Smoking Is Independently Associated with Increased Pain Severity and Interference in Patients with Traumatic Spinal Cord Injury


Previous studies have shown a relationship between cigarette use and pain but never in the setting of traumatic spinal cord injury (TSCI). Therefore, the objectives of this study were to (1) determine whether smokers with TSCI experience increased pain compared with nonsmokers with TSCI and (2) determine whether smokers with TSCI experience worse functional outcomes than nonsmokers with TSCI. A retrospective analysis of the National Spinal Cord Injury Statistical Center database was performed. Pain severity, interference, and functional outcomes were compared between 514 nonsmokers and 124 smokers with American Spinal Injury Association (ASIA) C/D TSCI. Smokers reported higher scores for pain severity and interference compared with nonsmokers. These findings were significant on multivariable analysis. Smokers also reported higher rates of job loss compared with nonsmokers, but this finding was not significant on multivariable analysis. Smoking may be an independent risk factor for increased pain severity and interference in the setting of TSCI. (Journal of Surgical Orthopaedic Advances 33(2):103-107, 2024)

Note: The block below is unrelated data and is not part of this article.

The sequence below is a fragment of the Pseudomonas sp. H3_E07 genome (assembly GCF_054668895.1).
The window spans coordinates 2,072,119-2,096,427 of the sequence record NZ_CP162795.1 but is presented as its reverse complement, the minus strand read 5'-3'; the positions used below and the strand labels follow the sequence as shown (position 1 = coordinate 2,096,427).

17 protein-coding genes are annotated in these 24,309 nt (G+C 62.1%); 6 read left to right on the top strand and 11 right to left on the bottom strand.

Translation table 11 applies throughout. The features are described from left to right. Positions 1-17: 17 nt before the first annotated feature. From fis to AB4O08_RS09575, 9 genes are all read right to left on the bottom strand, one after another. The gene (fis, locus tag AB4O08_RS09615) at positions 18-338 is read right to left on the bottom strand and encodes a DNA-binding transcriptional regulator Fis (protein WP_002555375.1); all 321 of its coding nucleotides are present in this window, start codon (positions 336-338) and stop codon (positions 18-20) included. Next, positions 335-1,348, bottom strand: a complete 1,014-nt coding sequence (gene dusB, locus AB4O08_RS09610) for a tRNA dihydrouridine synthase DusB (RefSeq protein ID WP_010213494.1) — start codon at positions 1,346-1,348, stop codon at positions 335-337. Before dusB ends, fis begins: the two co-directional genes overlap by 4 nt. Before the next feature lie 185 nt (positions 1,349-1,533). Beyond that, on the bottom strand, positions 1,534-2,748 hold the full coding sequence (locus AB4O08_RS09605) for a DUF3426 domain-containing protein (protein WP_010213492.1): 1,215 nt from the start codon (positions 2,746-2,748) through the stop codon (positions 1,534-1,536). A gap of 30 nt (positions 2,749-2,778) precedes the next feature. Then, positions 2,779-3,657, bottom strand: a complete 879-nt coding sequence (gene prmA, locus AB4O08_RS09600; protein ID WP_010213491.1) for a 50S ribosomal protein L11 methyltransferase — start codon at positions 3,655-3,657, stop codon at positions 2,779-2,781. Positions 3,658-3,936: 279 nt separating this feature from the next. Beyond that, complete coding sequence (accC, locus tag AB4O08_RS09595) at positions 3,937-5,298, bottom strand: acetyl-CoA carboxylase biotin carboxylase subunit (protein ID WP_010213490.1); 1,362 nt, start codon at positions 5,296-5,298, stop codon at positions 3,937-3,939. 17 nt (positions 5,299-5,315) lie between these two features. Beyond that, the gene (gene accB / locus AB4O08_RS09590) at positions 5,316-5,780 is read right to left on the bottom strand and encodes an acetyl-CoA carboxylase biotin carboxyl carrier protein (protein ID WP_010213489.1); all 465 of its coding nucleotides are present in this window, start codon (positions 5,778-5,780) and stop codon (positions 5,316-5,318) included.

Key words: spine surgery, smoking, tobacco use, pain, pain severity, pain interference, spinal cord injury

Collin W. Blackburn, MD, MBA; Tyler J. Moon, MD; and Nicholas U. Ahn, MD